So I'm trying to pick the program I'm gonna run when I return to my normal training after a 9 month recovery from a lower back injury. I'm choosing between a 3 day a week full body program such as starting stremgth, and a 4 day upper lower split that emphasizes the core lift such as 5/3/1 (but linear). With no prior injury I would do starting strength as it offers higher frequency of lifts and faster progression. Obviously if I ran starting strength I would progress slower and not push myself right away. Any input or suggestions or other factors I may be missing? Mostly I'm concerned starting strength may be a bit much for my lower back (could be wrong), but the other program would be not as much exposure to each lift and I really want to nail down my form from the very beginning.
Pick a program you enjoy. Avoid pain. Learn alternate ways (Iso, bands, rings/trx, medicine ball, etc), anything to get moving with no pain.
Progression is useless if you re injure yourself. Learn to warm up and learn mobility exercises.
oh, being injured is not the end of the world, just a minor set back that teaches.
Thanks man. I’ve actually incorporated all of your points in the past month as a way to train around my injury. I don’t say this in a know it all way, I’m just proud of the fact that I have grown from this experience as a lifter. Those are all extremely important and valid points to be reminded of though. So in your opinion you don’t think that the high frequency of lower back stressful work in starting strength will be an issue? Thanks a lot for your input by the way
What I think is irrelevant. Your back will tell you.
Pick a program you enjoy, work around it if needed or change.
In the end, do something that doesn’t hurt.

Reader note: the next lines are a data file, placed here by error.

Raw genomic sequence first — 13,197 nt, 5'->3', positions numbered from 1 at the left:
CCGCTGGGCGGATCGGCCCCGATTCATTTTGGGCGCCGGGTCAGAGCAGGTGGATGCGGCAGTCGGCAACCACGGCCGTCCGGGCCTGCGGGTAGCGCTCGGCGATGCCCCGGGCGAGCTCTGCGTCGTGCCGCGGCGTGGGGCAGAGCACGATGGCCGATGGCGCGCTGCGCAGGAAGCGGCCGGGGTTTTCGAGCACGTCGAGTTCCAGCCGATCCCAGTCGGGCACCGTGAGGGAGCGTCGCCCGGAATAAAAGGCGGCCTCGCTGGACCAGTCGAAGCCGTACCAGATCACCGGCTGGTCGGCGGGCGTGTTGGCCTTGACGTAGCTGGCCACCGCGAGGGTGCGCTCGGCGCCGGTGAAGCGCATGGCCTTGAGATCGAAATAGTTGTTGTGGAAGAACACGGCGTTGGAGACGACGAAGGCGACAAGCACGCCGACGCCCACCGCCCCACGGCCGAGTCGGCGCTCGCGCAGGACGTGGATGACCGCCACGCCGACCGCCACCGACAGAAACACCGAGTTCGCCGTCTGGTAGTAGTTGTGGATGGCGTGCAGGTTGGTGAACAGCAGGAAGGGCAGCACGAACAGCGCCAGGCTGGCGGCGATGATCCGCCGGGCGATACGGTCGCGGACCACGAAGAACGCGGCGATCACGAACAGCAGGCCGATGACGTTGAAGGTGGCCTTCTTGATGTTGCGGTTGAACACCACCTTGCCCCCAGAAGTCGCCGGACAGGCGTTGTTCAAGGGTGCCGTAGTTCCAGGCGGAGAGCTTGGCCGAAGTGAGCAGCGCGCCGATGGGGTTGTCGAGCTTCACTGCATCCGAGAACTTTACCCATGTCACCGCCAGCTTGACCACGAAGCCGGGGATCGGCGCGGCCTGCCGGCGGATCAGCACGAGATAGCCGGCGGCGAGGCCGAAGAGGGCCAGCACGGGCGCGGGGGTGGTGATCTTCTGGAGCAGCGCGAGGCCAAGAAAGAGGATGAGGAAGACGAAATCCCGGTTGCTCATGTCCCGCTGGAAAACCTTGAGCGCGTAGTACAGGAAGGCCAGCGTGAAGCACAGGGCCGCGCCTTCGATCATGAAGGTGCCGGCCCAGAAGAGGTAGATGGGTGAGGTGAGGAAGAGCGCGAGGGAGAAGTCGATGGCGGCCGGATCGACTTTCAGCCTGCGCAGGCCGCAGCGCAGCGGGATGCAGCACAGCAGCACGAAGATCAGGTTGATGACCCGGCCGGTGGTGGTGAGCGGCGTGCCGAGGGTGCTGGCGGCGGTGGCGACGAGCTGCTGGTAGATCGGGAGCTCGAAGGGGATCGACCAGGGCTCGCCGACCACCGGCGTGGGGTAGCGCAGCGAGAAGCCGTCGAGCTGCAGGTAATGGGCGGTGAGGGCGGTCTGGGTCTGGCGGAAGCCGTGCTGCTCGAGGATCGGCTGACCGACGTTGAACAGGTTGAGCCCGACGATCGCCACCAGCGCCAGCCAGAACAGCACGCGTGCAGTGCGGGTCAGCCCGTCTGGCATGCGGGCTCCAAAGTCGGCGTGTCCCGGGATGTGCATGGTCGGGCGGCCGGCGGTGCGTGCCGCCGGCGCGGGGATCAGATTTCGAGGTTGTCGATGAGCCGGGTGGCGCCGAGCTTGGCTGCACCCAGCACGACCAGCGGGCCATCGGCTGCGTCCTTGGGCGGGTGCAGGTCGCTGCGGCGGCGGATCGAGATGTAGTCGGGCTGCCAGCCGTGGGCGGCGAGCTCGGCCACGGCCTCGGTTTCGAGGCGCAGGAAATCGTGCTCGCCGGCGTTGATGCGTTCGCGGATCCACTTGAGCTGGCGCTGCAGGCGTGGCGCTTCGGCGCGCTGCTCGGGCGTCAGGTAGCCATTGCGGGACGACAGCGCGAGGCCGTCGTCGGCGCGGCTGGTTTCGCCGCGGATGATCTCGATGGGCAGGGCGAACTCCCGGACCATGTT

IMO, 5x5 type of programs are excellent for getting you a great base and/or bring up lagging part. I personally cant squat 3 times a week, as it kills my knees. So, for me, it is pointless in picking a program that is superior for my immediate goal(s) but that hurts me.
Thanks for the advice. Thats a good point avout looking past immediate goals. i get caught up in that sometimes. Any other input just for perspective?
I’m also a big believer in the “flush” principal.
After my work out, I usually do light weight, high rep just to the blood in the area and " flush" the muscle. Is this a proven method? Don’t care, I like the way my muscle feels after.
Oh, and have fun.
I also like high rep work after my main lifts. I call it my “guilty pleasure work”. I have to constantly reassess though cause I find myself adding too muc over a period of time.
for what it’s worth, I hurt my knee a while back and was doing it linear squats 3 x 5, 3x/week, w/ no probs… this included the added volume from rehab stuff like lunges and extensions. BUT I started with 10 lb goblet squats and moved up. I’m up to 160 now, so I still have a long way to go, but it’s coming along.